The Hands of Fate
The Astronaut's Wife (1999).
Starring Charlize Theron, Johnny Depp, Joe Morton. Directed and
written by Rand Ravich.
Wow, did this one stink. Sorry
folks, but I gotta be honest here. What we've got is a cross between
Rosemary's Baby and Suspicion, transported into the science fiction
world. Writer-Director Rand Ravich shows some striking visual talent;
I'd be interested in seeing what else he might do, provided that he
gets someone else to do the writing.
Charlize Theron and Joe
Morton are very good (Morton especially), Johnny Depp is pretty bad
(he seems really miscast) and there are bits by Tom Noonan and Capt.
Picard's Girlfriend from Star Trek: Insurrection. Donna someone? (Oh,
now I remember Blair Brown was in it, and she had a Southern accent.
I've always liked her, but obviously she didn't make a big impact on
me here. Ahem.)
As I say, throughout Ravich comes up with good
images, imaginative stagings and some really startling visuals.
There's one near the beginning that has Charlize standing in front of
a big screen which is showing the view from the space shuttle as it
lands. It's beautiful and really works. And I remember a scene with a
tape being passed between two people, and I thought at the time, wow,
that really looks good. Of course, the problem with stuff like that
is that it distracts you from the characters and the story, but in
this case that's actually a good thing. All the distractions are
good. It's kind of like, hm, well, if someone took the footage from
Koyaanisqatsi and said, “Hey, I bet I can make this into a
narrative film. I'll just film some talking heads in between, talking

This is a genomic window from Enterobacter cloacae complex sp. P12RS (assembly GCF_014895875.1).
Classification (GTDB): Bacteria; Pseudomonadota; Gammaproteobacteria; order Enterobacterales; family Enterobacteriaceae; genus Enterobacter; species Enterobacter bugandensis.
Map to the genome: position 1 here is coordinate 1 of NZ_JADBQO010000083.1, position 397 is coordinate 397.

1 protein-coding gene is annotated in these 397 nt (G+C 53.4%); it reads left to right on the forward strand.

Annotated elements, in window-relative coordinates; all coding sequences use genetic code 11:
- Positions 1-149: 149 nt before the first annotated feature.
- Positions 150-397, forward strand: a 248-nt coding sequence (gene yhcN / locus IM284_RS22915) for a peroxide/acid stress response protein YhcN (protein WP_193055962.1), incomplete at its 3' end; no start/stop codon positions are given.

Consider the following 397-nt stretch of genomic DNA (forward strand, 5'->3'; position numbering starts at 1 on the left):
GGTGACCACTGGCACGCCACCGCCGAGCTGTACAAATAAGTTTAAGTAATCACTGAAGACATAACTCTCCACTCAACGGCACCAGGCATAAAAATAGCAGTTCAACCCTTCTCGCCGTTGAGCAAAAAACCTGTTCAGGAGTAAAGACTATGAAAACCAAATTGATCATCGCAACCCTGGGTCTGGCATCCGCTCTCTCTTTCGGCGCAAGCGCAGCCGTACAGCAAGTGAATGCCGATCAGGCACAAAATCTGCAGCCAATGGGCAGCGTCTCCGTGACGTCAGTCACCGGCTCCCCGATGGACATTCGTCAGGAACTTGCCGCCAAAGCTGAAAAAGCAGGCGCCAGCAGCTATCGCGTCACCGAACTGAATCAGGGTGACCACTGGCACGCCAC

about, uh, I don't know, I'll write the dialogue later. Unlock the
moviola, I'm inspired!”
Because it's that damn script
that really makes this one bad.
Plus, this film has a Bad
Ending, you know, where the bad guys win. I've never understood the
appeal of that for film-makers. Think about that for a moment.
Suppose at the end of Star Wars, Luke had missed the crucial shot,
the Death Star had destroyed the rebel base, and then Darth Vader
blew up Luke's ship. And then you have the credits, set to slow
string quartet music in a minor key. Where'd George Lucas be now if
he did that? Well, I think he'd be where Rand Ravich is now. This
movie was made in 1999 and Ravich hasn't been heard from since. Oh,
I'm sure he pays his bills and is nice to his cats, I mean in the
movie biz. And I'll bet it's because of the Bad Ending. Had he made a
Good Ending, where Charlize triumphed over the aliens, he might have
made a couple of sequels by now, where Charlize goes around the world
trying to stop evil aliens, kind of like Blade or Ash or someone like
that. Imagine that—a female alien-fighter. Like Ripley, but
more in control of where she goes. In the third film, there'd be this
conflict where she realizes how much she's lost in life by being an
alien-fighter, and she'd be tempted to quit and settle down with this
nice guy she'd found. But of course, the guy'd be in the employ of
the aliens and she'd have to blow him away. And she'd look wisfully
at the camera, a single tear would roll down her cheek, and she'd
stroll off into the fog, while the people she'd saved get to live
their normal lives and have normal families and will always think of
how she saved them. Man, why didn't they ask me to write this movie?
I'd have done it pretty cheaply, too. Well, at first. You always have
to pay for talent. I know I do.
But no, Mr. Ravich wrote his
bad ending. I think that sort of thing is aimed more at critics and
journalists than audiences (since the latter stayed away in droves
from this movie in theatres, and now it's a DVD in the $5 bin at
Wal-Mart. At least it's widescreen. Of course, a large chunk on the
back trumpets the fact that this DVD has “Interactive Menus!”
Which as I hope you know by now, means you move a cursor over a
number of options, push a button, and that option is selected. I have
an interactive bag of pretzels. I can choose ANY of the pretzels in
this bag—they're all at my fingertips! Even better, I don't